Hailing from Wick, making it one of the most northern of all Scottish mainland distilleries, the Old Pulteney is an interesting whisky in terms of both taste and character and it offers a distinctive experience. The packaging of this fine malt perfectly captures its persona and mystique with the marine imagery and the bottle itself is crafted into the shape of their stills. The 12 year old is their signature entry dram that highlights its key qualities and is (fortunately) found in most UK supermarkets and whisky stockists.
M: Quite strong alcohol but little prickle with slightly creamy finish and sea air
S: Controlled alcoholic nose, sweet, poached pears and the faintest salted caramel–a very complex nose!
T: A big hit of fresh saltiness, toffees caramels, light oaky tones and the power of the alcohol excites the senses ready for the taste!
M: Initial burn leads to butterscotch and marzipan tastes with salty after-taste. Almost like wedding/fruit cake
S: Fresh burst of toffee apples, this has a wine-like quality. Butterscotch. The salted caramel comes through.
T: The OP 12 delivers big but light from the start, taste backs up the nose, caramel and toffee with hints of apples and pears and that lovely saltiness.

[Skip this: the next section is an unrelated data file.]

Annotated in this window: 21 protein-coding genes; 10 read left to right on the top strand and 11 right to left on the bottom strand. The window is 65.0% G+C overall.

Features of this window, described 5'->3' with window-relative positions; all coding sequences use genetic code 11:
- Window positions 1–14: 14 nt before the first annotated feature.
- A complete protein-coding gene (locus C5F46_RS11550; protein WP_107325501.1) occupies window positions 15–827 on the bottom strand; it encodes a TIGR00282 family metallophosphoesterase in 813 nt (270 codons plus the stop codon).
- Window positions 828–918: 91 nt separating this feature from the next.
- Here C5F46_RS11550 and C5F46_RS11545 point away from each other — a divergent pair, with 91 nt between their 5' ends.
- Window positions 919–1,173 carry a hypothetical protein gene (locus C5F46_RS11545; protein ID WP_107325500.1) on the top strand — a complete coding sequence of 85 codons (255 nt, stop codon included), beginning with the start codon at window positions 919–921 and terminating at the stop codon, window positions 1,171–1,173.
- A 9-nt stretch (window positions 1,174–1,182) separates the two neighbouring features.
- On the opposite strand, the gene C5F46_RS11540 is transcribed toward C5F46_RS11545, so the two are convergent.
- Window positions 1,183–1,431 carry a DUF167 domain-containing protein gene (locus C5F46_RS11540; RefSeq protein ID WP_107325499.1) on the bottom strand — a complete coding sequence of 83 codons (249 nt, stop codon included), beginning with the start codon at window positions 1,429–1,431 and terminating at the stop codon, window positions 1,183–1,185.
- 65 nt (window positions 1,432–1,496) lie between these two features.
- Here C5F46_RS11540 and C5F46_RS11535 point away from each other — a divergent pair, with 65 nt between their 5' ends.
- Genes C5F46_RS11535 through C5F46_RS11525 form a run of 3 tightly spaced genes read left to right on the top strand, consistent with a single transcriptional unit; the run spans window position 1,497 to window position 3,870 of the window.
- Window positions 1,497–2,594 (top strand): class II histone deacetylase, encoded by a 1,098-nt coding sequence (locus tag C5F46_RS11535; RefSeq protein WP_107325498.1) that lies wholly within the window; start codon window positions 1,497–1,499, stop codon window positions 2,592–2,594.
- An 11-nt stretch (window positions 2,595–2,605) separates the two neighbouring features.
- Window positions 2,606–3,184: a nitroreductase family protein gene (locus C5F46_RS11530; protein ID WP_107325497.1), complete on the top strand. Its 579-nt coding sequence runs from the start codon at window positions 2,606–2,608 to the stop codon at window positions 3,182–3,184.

M: Long, buttery and lingering toffee finish
S: A creamy finish with just enough peppery spice to warm you up. A decent length too.
T: I pretty much concur with the other boys here, I’d just add freshness and a clean pallet shouting give me more!
M: Lovely and different malt from the team at Wick, which should form part of everyone’s go-to staples. 8.3
S: Very well-rounded, with growing complexity. Fairly unique blend of sea-side elements with sweet, creamy notes. An excellent summer whisky or starter on a tasting evening. 8.4
T: A whisky collection ain’t no collection without this, it’s a go to whisky! Light enough for these heady sunny summer days but peppy enough to hold its own in front of a roaring fire in the winter. Great for new and old whisky hands. 8.4
Top tip: dab your finger in this and spread across the back of your hand. Not as oily as say, Laphroaig, but a clear fruity quality comes through that is different to those peat monsters.